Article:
14.1 & One Pocket Addict
Thanks Brian! To be honest, I think this type of mistake hurts MORE when you're deeper into a long run. When I run 20 balls and miss, or 16 and miss, or even 5 and miss, I wasn't that emotionally invested into the run. I hadn't had a chance to "bond into" the run, if that makes sense. When you get into a deep run, you tend to "bond" with it, and you become it / it becomes you. You lose all sense of your surroundings, and you're shooting purely from instinct. And that is the trick to get into these deep runs -- to block everything out and not let outside influences affect you. "Shoot from the subconscious," so-to-speak. Too often, people try to keep their conscious/analytical mind engaged into every detail, checking their fundamentals (grip/bridge/stance/head-eye-position/etc.), end-running their shot-making computer, the subconscious.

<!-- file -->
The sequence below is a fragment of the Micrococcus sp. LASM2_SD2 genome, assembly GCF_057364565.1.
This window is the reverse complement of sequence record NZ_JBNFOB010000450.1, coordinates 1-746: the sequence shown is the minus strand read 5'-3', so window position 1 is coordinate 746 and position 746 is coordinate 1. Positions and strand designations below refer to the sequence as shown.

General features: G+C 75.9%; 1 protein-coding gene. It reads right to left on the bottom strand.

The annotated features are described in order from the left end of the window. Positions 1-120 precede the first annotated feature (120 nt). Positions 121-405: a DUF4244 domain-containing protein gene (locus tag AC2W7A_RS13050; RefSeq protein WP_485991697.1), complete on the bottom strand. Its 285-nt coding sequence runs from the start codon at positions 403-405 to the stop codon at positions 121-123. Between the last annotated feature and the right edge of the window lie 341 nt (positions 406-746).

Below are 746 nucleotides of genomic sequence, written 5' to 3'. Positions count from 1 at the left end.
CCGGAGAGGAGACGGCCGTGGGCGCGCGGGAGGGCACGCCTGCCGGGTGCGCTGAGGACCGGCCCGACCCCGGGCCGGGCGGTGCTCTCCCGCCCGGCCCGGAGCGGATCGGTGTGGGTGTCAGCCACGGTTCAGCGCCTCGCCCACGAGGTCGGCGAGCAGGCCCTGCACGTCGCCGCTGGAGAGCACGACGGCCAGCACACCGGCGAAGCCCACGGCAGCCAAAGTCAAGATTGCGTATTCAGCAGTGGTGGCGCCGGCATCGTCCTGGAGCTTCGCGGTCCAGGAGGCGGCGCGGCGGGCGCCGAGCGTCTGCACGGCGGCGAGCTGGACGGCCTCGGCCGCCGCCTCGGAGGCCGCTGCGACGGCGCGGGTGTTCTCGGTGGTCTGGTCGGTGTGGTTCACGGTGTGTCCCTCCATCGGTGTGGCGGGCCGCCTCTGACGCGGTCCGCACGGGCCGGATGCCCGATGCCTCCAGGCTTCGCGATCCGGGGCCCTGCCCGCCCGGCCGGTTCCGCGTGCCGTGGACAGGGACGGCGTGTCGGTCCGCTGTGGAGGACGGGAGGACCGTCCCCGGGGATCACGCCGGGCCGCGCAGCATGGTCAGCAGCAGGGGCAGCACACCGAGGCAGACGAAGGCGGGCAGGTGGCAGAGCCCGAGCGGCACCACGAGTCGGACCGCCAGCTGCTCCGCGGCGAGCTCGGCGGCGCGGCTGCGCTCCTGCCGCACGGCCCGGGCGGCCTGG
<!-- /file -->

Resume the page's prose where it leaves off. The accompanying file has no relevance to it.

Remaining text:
What you can't let happen, however -- as I made the mistake last night -- is to not respect every shot, that just because you're in the full rhythm of running balls, that if you just throw your stick at a ball, that the expectation will be "that it goes into the pocket like magic." B-i-i-i-g mistake. And one that I make far too often, because of my quick pace at the table. Probably one that is keeping me from joining Steve L.'s esteemed 200-club. I'd recently dusted-off my well-worn copy of Bob Fancher's Pleasures of Small Motions, and I'm going to reacquaint myself with the chapters on focus maintenance.
Thanks Joe! Actually, it's in us to hit numbers like that regularly, assuming the required solid fundamentals and practice time is in place. The question is, can you pull it out of you? The difference in excellence at our game (14.1) over other games is consistency -- over the long haul. Consistently pocketing balls, in a rhythm, without over-analyzing things.